Which led to the second: an overwhelming questioning of How real is this? How true is this? Is this really happening?
Ma Jian was born in Qindao in 1953. His books have been permanently banned in China. He currently lives in London with Flora Drew (who deserves much credit for what feels like an empathetic translation) and their four children, but in researching this novel, he travelled through the backwaters of central and southern China. Posing as an official reporter, he visited family planning offices and hospitals where forced abortions and sterilisations are carried out. He later adopted the guise of an itinerant worker and lived among fugitives of the One Child Policy who scrape a living on the Yangtze River and the vast waste sites of Guangdong.
The credentials seem genuine. We know we're shipping our defunct or unfashionable electronics to China and India to be dismantled by hand by people risking their health and barely scraping a living doing it. It seems in a broad sense very 'true'.
But it wouldn't be authentically Chinese would it, if we didn't have a few spirits floating about, and a few unbelievable inexplicable unrealities. I'm no fan of magical realism (to put it mildly). I could live with the Infant Spirit that haunts Meili. I can see a place for that strand of the story that, my personal preferences aside, does add a subtle something to the narrative. But, whilst trying not to give anything away, I have to say that the last section of the book strayed too far into that territory for my personal taste. I wanted a more explicitly rational and mundane outplay of the events.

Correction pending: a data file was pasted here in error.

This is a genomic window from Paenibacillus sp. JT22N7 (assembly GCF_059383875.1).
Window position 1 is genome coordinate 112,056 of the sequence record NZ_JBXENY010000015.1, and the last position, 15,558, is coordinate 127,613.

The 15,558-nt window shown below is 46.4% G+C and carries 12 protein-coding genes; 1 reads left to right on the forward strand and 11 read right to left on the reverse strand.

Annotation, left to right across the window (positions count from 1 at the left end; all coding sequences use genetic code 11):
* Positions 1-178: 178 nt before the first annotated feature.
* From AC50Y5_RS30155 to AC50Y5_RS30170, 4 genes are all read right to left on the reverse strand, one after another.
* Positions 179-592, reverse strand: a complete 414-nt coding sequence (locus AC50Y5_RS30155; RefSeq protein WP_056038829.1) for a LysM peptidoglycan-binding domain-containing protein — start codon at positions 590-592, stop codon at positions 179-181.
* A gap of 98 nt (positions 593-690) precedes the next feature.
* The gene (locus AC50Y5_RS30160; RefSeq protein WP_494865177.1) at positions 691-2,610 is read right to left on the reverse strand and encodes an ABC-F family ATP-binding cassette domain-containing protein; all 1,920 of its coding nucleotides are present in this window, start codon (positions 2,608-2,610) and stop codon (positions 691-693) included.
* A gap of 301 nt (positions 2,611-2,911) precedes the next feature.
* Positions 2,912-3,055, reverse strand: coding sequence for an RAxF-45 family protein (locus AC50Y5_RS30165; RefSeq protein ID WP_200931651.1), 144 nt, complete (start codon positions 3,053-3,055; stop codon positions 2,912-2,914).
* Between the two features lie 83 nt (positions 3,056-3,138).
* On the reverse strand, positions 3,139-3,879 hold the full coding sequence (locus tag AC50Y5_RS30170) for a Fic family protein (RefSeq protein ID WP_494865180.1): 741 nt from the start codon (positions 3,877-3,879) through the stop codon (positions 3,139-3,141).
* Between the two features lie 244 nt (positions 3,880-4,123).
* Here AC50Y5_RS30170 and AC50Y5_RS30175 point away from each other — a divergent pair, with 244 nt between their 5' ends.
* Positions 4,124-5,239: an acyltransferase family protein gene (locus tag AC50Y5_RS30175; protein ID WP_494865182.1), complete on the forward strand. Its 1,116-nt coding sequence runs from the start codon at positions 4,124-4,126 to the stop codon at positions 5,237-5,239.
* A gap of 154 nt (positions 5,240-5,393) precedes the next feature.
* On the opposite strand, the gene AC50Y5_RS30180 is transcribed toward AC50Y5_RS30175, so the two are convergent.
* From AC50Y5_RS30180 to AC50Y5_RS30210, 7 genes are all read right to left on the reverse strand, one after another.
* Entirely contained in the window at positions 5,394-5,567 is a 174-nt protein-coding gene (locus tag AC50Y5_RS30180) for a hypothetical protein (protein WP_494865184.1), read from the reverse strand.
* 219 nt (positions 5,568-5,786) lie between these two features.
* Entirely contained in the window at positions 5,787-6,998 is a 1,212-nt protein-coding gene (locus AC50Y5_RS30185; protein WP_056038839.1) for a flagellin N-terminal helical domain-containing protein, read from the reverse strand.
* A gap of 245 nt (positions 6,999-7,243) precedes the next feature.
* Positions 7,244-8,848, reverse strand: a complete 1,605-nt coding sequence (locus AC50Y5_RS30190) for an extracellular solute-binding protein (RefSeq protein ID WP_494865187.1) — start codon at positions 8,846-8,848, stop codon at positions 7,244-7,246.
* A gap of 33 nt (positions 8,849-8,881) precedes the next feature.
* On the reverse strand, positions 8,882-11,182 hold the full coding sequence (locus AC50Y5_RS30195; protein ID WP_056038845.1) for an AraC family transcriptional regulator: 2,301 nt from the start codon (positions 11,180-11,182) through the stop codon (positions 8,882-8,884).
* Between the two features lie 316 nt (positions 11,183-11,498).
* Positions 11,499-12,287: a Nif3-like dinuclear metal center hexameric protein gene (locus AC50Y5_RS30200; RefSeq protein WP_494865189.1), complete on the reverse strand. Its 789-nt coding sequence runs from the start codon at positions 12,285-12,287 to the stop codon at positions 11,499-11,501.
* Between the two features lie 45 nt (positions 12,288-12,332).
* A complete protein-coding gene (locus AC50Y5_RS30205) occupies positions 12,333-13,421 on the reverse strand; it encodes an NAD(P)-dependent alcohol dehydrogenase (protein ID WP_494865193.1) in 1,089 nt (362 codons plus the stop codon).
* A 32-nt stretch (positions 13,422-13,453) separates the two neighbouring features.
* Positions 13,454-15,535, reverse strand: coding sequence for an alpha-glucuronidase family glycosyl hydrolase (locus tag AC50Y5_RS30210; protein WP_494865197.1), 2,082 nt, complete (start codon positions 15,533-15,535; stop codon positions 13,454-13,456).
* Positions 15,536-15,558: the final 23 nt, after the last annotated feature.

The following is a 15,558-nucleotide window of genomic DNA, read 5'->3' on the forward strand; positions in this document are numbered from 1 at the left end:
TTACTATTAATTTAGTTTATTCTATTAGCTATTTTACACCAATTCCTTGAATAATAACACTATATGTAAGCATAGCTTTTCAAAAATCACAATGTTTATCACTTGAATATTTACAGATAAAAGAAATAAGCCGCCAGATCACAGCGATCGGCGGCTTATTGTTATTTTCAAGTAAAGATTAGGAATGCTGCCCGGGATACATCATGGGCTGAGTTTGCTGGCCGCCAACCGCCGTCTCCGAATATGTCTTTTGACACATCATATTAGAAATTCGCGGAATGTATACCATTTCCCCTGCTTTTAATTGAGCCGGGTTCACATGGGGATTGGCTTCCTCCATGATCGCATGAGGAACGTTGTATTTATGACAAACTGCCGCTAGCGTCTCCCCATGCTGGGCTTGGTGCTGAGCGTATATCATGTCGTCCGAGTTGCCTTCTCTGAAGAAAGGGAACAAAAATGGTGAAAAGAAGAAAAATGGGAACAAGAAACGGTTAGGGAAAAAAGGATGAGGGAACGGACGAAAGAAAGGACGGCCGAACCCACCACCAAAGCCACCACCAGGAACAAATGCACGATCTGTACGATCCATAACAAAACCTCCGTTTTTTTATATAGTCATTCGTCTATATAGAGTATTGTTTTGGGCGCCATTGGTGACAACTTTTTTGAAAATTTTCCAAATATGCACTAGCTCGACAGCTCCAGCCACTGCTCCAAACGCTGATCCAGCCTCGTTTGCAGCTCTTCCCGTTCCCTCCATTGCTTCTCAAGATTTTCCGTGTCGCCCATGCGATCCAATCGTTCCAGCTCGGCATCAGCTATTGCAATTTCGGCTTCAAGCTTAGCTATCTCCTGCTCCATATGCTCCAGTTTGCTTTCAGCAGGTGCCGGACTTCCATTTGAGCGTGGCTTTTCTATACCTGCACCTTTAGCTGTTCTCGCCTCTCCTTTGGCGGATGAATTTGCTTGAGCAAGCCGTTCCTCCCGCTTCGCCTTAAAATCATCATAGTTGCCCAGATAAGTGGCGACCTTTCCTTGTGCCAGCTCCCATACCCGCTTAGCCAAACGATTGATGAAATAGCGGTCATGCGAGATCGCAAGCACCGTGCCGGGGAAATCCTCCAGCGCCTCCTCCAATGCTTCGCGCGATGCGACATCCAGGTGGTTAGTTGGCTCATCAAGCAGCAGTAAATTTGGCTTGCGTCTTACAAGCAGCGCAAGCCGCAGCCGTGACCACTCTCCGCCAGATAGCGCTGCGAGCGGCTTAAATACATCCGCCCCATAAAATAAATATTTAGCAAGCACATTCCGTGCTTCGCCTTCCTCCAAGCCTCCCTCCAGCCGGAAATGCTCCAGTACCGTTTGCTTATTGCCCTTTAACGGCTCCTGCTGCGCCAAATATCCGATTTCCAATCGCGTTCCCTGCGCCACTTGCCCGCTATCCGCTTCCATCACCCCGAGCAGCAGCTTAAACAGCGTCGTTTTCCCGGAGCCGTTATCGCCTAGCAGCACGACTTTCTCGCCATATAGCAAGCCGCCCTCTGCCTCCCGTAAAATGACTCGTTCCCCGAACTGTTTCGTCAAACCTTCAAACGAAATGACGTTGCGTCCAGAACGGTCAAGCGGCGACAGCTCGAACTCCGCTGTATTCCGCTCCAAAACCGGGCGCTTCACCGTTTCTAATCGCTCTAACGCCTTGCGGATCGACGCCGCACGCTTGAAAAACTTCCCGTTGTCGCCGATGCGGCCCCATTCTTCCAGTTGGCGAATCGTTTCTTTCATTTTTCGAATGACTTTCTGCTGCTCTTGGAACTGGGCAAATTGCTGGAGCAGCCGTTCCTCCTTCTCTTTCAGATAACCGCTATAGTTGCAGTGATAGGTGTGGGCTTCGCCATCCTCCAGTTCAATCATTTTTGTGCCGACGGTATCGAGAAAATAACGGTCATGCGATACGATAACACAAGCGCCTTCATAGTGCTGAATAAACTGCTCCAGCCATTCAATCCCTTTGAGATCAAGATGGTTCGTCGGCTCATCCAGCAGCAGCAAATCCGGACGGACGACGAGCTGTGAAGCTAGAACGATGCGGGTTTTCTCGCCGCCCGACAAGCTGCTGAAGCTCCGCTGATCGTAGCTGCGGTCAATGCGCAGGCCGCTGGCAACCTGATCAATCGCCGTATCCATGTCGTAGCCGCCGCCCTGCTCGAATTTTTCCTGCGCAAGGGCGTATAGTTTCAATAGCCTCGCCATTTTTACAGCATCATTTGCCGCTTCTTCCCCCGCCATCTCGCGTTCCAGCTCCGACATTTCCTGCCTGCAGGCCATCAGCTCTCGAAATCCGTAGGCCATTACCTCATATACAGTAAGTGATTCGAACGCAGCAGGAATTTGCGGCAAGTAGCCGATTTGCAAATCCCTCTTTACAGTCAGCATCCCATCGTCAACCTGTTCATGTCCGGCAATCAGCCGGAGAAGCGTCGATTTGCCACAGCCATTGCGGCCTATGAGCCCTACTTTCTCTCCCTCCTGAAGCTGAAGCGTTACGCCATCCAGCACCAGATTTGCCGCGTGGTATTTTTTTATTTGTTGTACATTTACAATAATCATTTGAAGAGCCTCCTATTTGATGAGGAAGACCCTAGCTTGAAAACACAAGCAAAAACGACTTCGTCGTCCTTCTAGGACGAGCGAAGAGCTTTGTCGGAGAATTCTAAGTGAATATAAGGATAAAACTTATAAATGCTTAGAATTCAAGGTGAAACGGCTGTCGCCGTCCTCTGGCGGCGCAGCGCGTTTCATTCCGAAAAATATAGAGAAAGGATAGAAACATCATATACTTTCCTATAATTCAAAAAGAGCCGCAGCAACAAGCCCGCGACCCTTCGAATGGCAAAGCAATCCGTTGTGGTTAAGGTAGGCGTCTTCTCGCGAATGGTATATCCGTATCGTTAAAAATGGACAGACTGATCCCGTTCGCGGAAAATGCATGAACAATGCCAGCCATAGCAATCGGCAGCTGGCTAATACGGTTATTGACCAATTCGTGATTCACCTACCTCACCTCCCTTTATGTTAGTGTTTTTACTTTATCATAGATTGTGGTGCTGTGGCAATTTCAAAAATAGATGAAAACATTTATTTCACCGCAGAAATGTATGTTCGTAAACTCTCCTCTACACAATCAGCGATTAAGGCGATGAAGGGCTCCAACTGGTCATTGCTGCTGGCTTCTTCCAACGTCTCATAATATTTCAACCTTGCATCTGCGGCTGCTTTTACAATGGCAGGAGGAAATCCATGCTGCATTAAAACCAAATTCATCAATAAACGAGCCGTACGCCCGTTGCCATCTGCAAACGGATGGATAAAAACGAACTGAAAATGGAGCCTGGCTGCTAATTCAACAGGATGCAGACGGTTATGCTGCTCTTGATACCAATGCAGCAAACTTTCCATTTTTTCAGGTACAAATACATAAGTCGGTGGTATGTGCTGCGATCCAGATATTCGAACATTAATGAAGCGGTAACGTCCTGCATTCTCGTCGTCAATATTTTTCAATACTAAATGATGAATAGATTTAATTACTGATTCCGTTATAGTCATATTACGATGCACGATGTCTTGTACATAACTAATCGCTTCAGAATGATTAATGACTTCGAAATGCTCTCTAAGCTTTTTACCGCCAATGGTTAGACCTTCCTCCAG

I've no doubt that for some that finale will work brilliantly. For me, it was the weakest part of the whole performance.
Even so, I urge you to read this book. And to think about what we're all doing to this planet and to each other and to ourselves.
It might be a story book. Or it might just be a call to – not arms, maybe – but certainly action.
So the final question I'm left with is: what do I do now?
For a gentler take on modern China try Shark's Fin and Sichuan Pepper: A Sweet-sour Memoir of Eating in China by Fuchsia Dunlop or for the political backdrop you could start with The Death of Mao: The Tangshan Earthquake and the Birth of the New China by James Palmer
You can read more book reviews or buy The Dark Road by Ma Jian at Amazon.co.uk.
You can read more book reviews or buy The Dark Road by Ma Jian at Amazon.com.